Swiss architects Bureau A have created decorative steel gates to discourage nocturnal "illegal activities" in the entrance to their Geneva studio.
Instead of designing an opaque barricade, the architects came up with a concept for a perforated gateway that would be both secure and ornamental.
The elaborate designs draw inspiration from textile designer William Morris and artist Kara Walker, and are laser-cut into the 10 millimetre-thick steel.
Bureau A also recently worked with students to create a travelling commune inside a collection of shipping containers - see the project here.
Photography is by Federal Studio.
Here's some more text from Bureau A:
The realization of THE PORTAL, the latest design of Leopold Banchini and Daniel Zamarbide of BUREAU A, has just been completed. Located in the centre of Geneva, Switzerland. Régis Golay from federal studio has produced some images of the design piece.
NEWS FROM SOMEWHERE
Like many places within the urban fabric the tiny area of intervention was of problematic nature. By the slight retreat of the street it formed a dark entrance close to some of the hot places in Geneva, hidden from direct views. It constituted thus a perfect place to hide and realize some of the things that are not allowed in our institutional life, a perfect nightspot for illegal activities. The portal appeared thus as a problem-resolution sort of project, the sort of project that is best served by the design of a wall with the pragmatic ambition to solve social issues or report them somewhere else. Within the modest size of the intervention it emerged during the short process of design a belief in the utopian decoration claimed by William Morris. The portal wanted to demonstrate the pleasure of designing and fabricating a decorated surface that could scape from the problem solving design formula. The modest utopia in this case would be to replace vandalism and nightlife odours by a naïvely ornamented pleasure. The same ingenuity sincerely believed in the Alice in wonderland effect that transforms a simple door into a magical threshold to be enjoyed on a daily basis. The portal proposes a game of light and shadows, appearance and disappearance through a very classical pattern that has been playfully modified by filling in or emptying the metal surface.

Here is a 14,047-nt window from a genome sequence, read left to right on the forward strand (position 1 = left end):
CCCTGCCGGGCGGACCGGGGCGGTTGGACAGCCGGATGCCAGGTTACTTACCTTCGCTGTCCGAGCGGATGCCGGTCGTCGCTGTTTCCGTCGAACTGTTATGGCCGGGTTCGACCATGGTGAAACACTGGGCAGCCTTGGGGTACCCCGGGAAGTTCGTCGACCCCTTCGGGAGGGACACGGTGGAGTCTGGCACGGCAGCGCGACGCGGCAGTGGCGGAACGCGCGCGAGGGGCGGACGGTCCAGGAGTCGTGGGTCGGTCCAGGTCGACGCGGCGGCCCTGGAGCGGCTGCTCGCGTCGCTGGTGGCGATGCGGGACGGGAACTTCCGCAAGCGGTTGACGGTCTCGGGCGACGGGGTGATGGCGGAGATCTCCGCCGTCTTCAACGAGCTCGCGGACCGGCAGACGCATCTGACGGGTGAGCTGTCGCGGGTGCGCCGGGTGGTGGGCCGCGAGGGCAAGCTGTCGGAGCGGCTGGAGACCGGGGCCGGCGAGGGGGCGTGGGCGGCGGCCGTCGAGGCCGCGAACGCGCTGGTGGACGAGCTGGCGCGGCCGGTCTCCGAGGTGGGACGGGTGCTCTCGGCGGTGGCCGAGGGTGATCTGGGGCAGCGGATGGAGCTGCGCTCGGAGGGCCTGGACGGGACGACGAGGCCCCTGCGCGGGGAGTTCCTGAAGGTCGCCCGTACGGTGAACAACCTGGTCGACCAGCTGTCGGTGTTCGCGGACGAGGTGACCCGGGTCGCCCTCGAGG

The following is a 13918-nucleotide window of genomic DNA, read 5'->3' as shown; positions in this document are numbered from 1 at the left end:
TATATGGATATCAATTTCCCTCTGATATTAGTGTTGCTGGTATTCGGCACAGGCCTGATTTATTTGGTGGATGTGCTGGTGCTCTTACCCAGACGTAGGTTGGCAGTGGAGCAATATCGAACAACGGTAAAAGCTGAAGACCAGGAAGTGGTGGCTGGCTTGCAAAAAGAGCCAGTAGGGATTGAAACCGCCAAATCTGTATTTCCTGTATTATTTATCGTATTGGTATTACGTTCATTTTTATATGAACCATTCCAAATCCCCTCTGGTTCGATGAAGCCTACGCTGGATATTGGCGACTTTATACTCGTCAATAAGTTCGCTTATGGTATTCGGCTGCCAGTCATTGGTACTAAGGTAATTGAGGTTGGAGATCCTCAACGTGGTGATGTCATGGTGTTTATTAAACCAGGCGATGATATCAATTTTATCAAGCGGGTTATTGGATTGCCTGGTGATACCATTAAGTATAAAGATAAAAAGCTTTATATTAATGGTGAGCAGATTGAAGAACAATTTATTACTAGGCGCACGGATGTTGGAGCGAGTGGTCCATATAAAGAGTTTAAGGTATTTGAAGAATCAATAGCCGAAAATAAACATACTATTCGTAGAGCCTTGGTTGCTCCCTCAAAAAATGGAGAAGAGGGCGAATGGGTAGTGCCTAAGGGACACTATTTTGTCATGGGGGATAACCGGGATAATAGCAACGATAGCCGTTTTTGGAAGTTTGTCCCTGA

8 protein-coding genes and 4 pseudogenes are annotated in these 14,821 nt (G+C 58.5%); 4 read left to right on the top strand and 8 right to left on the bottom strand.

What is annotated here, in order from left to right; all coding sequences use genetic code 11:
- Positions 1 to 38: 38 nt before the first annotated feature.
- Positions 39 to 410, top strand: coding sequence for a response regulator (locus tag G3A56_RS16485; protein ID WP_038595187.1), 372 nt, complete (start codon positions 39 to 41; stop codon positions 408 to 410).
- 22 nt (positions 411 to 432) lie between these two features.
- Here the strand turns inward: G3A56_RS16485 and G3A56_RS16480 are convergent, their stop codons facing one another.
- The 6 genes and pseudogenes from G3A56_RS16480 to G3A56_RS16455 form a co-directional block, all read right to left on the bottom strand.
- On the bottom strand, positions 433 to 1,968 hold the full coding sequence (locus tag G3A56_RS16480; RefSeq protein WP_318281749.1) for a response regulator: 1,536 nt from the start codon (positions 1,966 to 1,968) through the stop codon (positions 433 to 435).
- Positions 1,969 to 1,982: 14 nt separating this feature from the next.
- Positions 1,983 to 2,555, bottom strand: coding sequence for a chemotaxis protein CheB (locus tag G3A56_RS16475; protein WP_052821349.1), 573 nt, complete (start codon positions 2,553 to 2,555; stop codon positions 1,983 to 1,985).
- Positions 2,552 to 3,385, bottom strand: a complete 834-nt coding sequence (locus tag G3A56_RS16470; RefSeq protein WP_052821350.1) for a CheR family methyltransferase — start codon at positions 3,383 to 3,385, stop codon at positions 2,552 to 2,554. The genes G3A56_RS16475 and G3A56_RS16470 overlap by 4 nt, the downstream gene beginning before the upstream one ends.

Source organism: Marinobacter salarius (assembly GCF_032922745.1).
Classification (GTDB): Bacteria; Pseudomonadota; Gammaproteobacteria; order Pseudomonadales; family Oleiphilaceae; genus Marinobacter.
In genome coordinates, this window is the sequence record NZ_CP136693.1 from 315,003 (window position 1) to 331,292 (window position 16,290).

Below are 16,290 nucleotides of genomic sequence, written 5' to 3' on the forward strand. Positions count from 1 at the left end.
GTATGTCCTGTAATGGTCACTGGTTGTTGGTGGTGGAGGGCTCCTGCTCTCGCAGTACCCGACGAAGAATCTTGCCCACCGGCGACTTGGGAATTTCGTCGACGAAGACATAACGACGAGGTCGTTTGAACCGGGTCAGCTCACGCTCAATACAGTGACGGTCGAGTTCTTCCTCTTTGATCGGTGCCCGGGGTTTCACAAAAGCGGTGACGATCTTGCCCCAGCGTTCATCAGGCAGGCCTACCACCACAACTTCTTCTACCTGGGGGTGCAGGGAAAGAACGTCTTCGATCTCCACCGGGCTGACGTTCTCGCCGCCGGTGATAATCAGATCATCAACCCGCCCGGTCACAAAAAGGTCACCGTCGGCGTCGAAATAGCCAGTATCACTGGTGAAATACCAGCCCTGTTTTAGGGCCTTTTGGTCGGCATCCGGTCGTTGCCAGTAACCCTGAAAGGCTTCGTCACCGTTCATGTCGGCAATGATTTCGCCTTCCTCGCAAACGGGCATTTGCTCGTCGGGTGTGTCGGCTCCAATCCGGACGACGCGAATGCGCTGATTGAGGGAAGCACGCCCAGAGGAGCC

On another angle, the project was confronted to urban and city regulations and official commissions that lack of real competence on historical matters when it comes to intervene on sensitive ancient sites. They tend to find shelter on standards of contemporary recipes and catalogues of possibilities that might or might not be adequate when studied thoroughly. The portal wanted to play around the idea of what is classical and how much the question of contemporaneity needs to be addressed and constitute an issue or not. Manipulating a stereotype pattern borrowed to a traditional French blacksmith the design wanted to address the question of modern craftsmanship as much as the transmission of a certain vernacular classicism in dialogue with our own 2012 culture. The installation of the portal in this context of debate around classical, vernacular and contemporary languages in our city was an attempt to address the absurdity of these debates and place the aesthetic pleasure of design and craftsmanship at the centre of our preoccupations. In a sort of Kara Walker approach (particularly her work on black cut-paper silhouettes in dialogue with folklore traditional images from the south of the United States) the Portal uses the communicative potential of traditional patterns.
'Before I leave this matter of the surroundings of life, I wish to meet a possible objection. I have spoken of machinery being used freely for releasing people from the more mechanical and repulsive part of necessary labour; it is the allowing of machines to be our masters and not our servants that so injures the beauty of life nowadays. And, again, that leads me to my last claim, which is that the material surroundings of my life should be pleasant, generous, and beautiful; that I know is a large claim, but this I will say about it, that if it cannot be satisfied, if every civilized community cannot provide such surroundings for all its members, I do not want the world to go on”
“How We Live and How We Might Live”
William Morris in a lecture of 1884